I think people have children for all manner of reasons - sometimes out of a pure desire to nurture and witness life, sometimes out of an absence of choice, sometimes in order to hold on to a partner or create an heir, sometimes without thinking about it in any particular way. Not all the reasons to have children are the same, and not all of them are necessarily unselfish. Not all the reasons not to have children are the same, either, though. Nor are all those reasons necessarily selfish.
Venice is beautiful, but like a Bergman movie is beautiful; you can admire it, but you don't really want to live in it.
When you sense a faint potentiality for happiness after such dark times you must grab onto the ankles of that happiness and not let go until it drags you face-first out of the dirt - this is not selfishness, but obligation. You were given life; it is your duty (and also your entitlement as a human being) to find something beautiful within life, no matter how slight.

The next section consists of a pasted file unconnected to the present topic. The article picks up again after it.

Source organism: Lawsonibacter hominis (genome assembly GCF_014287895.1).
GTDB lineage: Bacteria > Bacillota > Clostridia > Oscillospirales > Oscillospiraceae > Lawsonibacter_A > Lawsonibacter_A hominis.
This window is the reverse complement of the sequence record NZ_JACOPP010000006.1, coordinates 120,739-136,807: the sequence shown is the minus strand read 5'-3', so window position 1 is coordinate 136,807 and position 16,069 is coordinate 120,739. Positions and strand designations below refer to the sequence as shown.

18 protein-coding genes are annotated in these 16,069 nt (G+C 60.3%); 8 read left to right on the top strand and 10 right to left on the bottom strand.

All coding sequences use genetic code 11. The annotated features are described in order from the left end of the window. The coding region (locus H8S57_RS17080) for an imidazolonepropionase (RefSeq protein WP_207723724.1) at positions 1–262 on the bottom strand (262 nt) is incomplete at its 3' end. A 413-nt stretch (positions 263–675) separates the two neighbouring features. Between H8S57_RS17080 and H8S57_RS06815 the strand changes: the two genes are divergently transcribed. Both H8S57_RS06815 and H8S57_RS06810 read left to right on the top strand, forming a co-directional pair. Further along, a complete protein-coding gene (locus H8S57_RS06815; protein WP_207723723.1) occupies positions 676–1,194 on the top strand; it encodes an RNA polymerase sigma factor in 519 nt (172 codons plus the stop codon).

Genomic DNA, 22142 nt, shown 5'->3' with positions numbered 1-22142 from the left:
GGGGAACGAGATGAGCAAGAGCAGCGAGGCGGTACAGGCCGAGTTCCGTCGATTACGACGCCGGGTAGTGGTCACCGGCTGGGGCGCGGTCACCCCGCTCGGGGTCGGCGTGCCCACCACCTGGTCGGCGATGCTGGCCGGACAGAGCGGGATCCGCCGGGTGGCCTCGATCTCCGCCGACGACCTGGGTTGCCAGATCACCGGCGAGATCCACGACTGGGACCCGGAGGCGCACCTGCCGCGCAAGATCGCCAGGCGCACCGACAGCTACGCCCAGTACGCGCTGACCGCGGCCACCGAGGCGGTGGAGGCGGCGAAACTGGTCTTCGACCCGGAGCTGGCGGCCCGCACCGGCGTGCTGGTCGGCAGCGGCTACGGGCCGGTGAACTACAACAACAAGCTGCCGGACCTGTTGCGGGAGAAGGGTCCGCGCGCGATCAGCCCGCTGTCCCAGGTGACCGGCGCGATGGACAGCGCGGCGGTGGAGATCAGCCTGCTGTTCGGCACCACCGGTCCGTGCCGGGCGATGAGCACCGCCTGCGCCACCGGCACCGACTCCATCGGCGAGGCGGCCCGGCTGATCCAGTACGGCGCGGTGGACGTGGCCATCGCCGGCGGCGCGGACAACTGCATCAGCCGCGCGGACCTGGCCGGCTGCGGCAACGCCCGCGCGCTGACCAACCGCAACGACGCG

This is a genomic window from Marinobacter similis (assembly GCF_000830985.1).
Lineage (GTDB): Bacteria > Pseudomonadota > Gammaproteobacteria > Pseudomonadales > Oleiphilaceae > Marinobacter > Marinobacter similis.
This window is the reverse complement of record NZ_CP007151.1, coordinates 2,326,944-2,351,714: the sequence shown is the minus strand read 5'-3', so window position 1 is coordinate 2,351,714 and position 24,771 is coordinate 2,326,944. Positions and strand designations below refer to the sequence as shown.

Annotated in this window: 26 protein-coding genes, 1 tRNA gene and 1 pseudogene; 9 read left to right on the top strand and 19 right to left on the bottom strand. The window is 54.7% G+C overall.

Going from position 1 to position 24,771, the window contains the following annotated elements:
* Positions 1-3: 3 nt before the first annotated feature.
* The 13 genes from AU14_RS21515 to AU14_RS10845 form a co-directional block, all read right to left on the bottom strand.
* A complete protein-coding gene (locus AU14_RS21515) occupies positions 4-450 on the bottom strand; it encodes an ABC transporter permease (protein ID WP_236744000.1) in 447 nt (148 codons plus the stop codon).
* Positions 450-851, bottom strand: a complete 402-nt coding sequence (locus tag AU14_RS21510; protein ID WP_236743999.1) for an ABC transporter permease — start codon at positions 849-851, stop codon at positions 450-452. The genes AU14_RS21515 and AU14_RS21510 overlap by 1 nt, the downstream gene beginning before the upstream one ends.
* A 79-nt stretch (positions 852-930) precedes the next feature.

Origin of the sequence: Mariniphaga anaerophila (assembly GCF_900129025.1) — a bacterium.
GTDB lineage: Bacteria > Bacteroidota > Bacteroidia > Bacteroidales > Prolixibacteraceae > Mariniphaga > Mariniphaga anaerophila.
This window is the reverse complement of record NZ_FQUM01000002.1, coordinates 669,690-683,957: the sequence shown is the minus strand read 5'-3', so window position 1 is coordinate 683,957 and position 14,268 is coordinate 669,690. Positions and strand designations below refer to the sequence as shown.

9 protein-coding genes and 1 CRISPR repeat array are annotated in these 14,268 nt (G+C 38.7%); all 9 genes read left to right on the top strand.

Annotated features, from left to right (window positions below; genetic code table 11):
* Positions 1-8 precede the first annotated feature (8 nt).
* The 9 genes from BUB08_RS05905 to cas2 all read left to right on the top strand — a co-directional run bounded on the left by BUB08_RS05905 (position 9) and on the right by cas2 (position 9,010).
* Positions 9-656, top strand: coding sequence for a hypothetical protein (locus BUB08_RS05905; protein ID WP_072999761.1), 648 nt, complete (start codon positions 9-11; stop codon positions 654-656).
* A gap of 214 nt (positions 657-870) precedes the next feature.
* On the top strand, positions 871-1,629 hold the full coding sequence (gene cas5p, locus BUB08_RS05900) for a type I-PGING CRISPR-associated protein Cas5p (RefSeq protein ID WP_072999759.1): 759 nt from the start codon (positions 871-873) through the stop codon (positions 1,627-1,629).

Yoga is the effort to experience one's divinity personally and then to hold on to that experience forever. Yoga is about self-mastery and the dedicated effort to haul your attention away from your endless brooding over the past and your nonstop worrying about the future so that you can seek, instead, a place of eternal presence from which you may regard yourself and your surroundings with poise. Only from that point of even-mindedness will the true nature of the world (and yourself) be revealed to you.
There is a theory that if you yearn sincerely enough for a Guru, you will find one. The universe will shift, destiny's molecules will get themselves organized and your path will soon intersect with the path of the master you need.